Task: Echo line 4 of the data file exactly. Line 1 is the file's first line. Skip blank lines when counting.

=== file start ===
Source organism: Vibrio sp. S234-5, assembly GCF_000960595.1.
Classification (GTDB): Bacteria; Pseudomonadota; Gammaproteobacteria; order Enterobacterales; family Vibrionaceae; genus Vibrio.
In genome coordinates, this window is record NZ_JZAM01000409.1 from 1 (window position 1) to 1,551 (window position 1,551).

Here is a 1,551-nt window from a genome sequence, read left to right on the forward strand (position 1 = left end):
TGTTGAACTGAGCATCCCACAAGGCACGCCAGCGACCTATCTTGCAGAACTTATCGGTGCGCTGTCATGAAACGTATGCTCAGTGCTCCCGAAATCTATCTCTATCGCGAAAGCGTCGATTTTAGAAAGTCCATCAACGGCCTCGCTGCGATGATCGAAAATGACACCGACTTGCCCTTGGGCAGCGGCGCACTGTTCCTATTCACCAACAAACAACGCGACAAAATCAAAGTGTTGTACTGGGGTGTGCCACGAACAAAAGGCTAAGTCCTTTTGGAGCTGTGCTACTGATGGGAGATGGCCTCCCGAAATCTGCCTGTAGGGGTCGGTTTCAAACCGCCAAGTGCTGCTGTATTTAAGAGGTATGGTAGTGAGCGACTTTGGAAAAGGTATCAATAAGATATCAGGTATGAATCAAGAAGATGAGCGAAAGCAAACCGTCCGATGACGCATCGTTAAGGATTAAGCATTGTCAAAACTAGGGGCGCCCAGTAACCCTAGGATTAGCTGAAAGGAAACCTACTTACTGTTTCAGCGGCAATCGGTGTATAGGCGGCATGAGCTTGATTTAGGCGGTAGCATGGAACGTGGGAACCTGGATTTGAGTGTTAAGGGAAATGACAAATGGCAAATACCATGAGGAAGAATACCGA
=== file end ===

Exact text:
Here is a 1,551-nt window from a genome sequence, read left to right on the forward strand (position 1 = left end):